Shark Tank

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Shark Tank

Graham Miller/The Phoenix

Graham Miller/The Phoenix

Graham Miller/The Phoenix

The shark: the most feared ocean predator by man, and animal. The creatures that have survived five mass extinctions, even outlasting the dinosaurs. With a range of 2-15 rows of teeth up to 6 inches long, sharks have established a popular and intimidating presence. The sharks that entered the doors of Holy Family Monday night might not have had these same gigantic teeth, however, they were potentially equally as intimidating to the students of Mr. Richter’s Psychology of Business and Marketing class.

Throughout the first semester, the students learned the ins and outs of business and marketing as they were being prepared for a final shark tank presentation. Students were broken up into groups with the task of creating a product or service that they would pitch to a panel of “sharks” at the end of the semester. There was a great deal of information and work put into these hypothetical businesses including a mission and vision statement, a competitive analysis, and a profit and loss grid. Monday night in the performing arts center, the groups finally had the opportunity to present their businesses with the hopes of approval and investment from the “sharks”.

There were a few familiar faces on the panel of sharks. Caitlin Tvrdik graduated from Holy Family and is currently the director of marketing for Lift Brands. Brady Richter and Griffin Johnson represented Holy Family’s graduating class of 2018 and were also the winners of last years shark tank. They are currently at the University of St. Thomas in the Opus School of Business. Mike Buchholz, the father of junior Jack Buchholz, stood in representing sales as he is the vice president of sales for Sammons. Brett Machtig represented the finance and investment aspect as he is a founding partner for Capital Advisory Group, and has written many books. And finally, Mr. Robb Richter. Representing Mergers and Acquisitions, Robb Richter is the founder of rCentruc Advisors, and more commonly known as the teacher of the class. The sharks posed thoughtful and important questions that kept the presenters on their toes and ensured that they have thought through all the details of their business.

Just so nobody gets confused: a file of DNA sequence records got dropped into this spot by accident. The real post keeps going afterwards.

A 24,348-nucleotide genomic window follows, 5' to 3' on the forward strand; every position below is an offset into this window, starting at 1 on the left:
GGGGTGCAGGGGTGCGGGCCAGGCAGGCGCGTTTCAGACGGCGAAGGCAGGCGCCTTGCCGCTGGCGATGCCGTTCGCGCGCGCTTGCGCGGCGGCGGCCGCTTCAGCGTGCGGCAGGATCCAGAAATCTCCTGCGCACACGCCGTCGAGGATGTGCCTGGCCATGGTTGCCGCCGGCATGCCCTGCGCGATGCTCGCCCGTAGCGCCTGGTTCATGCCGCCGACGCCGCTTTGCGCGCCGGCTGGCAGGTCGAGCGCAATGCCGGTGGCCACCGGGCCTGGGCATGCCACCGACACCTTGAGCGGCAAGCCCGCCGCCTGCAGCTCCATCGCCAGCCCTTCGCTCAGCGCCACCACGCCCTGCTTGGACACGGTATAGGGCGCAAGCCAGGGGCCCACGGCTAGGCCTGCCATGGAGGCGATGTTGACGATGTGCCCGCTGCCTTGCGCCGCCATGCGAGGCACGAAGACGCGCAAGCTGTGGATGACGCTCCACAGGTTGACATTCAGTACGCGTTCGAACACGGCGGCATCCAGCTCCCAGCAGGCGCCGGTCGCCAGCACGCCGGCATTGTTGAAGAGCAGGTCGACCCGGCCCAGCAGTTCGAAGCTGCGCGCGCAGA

There was a great variety in the types of products and services: we saw everything from a Bluetooth charger, to a book club service, to taco tape. Many great ideas were featured as the students displayed strong presentations and did a little convincing as to why their business would be a success. The overall experience was very professional and there seemed to be exciting energy in the room. Don’t be surprised if we see some great businessmen and women come out of Holy Family, and perhaps these innovative ideas will come to life.